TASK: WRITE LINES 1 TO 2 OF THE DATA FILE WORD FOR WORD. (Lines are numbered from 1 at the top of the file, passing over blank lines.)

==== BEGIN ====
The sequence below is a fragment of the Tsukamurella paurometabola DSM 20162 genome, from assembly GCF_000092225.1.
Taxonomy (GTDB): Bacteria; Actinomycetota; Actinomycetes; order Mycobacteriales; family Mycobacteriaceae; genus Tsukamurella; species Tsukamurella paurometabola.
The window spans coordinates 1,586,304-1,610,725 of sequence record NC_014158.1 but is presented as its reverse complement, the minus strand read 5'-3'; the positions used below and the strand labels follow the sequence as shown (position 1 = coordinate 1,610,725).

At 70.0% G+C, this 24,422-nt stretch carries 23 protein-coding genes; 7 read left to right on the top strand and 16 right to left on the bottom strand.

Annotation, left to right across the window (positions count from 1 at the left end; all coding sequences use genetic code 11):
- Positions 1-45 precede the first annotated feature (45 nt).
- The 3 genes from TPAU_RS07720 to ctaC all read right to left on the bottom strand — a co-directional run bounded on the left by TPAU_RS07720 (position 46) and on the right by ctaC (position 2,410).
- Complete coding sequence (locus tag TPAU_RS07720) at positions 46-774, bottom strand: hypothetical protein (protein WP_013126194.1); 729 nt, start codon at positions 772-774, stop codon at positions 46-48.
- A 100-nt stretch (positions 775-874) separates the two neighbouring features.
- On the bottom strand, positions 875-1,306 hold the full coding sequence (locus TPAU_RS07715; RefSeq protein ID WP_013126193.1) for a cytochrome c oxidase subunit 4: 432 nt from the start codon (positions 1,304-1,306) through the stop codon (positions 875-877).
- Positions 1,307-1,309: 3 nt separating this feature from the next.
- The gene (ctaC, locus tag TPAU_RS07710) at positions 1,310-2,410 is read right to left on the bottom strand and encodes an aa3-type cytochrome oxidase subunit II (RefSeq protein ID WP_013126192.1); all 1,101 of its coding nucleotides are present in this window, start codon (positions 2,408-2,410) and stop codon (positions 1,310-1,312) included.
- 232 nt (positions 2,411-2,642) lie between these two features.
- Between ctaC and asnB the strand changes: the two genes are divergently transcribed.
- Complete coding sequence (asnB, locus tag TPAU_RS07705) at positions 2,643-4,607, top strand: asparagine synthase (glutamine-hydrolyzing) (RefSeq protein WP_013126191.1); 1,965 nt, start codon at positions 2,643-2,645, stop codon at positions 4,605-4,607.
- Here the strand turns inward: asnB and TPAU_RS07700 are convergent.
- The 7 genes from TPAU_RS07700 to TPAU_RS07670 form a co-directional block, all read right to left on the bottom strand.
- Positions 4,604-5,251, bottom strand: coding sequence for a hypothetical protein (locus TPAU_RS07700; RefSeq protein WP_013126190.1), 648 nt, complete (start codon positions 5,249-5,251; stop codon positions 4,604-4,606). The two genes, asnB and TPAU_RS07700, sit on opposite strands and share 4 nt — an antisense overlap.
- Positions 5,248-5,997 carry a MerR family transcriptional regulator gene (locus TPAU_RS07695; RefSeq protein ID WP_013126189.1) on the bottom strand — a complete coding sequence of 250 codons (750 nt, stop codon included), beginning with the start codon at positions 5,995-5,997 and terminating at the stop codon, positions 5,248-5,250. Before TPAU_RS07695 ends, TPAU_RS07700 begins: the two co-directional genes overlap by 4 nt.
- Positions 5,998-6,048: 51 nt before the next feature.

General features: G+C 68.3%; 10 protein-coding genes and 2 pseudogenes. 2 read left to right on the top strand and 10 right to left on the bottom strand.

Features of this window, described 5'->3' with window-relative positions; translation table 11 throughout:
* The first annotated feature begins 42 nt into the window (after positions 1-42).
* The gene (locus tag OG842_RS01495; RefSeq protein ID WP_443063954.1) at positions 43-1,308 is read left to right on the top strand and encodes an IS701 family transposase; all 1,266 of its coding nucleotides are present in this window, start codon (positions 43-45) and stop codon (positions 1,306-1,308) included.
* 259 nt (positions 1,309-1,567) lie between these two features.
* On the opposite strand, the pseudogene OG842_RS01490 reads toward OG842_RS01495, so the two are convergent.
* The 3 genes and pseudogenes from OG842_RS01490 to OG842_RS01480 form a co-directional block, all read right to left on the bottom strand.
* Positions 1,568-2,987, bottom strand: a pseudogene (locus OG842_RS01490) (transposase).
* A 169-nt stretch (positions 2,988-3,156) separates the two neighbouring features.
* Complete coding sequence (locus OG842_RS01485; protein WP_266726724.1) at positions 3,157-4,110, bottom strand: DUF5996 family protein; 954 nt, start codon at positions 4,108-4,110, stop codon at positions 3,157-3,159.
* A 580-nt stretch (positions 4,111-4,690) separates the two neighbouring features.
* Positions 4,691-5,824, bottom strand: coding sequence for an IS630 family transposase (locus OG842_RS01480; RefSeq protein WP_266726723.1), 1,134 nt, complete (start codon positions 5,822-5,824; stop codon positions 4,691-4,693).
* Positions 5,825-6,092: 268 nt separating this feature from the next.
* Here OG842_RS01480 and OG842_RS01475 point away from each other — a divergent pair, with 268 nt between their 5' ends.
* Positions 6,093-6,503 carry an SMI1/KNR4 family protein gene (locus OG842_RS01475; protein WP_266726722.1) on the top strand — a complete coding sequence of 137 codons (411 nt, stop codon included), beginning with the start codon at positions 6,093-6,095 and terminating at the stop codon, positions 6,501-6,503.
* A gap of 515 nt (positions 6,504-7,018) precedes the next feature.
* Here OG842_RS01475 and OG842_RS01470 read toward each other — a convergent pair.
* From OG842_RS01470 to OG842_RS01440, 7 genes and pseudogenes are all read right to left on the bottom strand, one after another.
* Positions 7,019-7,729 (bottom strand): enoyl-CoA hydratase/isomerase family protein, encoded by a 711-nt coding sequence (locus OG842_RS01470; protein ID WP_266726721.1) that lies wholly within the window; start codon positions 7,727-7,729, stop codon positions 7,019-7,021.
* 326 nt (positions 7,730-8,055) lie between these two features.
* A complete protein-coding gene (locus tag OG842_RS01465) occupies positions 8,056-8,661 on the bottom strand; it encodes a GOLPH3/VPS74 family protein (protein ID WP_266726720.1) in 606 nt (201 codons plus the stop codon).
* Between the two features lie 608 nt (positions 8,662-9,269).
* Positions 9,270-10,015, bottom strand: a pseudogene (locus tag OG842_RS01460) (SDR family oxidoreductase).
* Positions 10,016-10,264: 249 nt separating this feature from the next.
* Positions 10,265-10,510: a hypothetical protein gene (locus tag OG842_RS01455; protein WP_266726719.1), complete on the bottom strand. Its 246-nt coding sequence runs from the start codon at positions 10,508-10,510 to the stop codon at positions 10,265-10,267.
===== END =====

The sequence below is a fragment of the Tsukamurella paurometabola DSM 20162 genome, from assembly GCF_000092225.1.
Taxonomy (GTDB): Bacteria; Actinomycetota; Actinomycetes; order Mycobacteriales; family Mycobacteriaceae; genus Tsukamurella; species Tsukamurella paurometabola.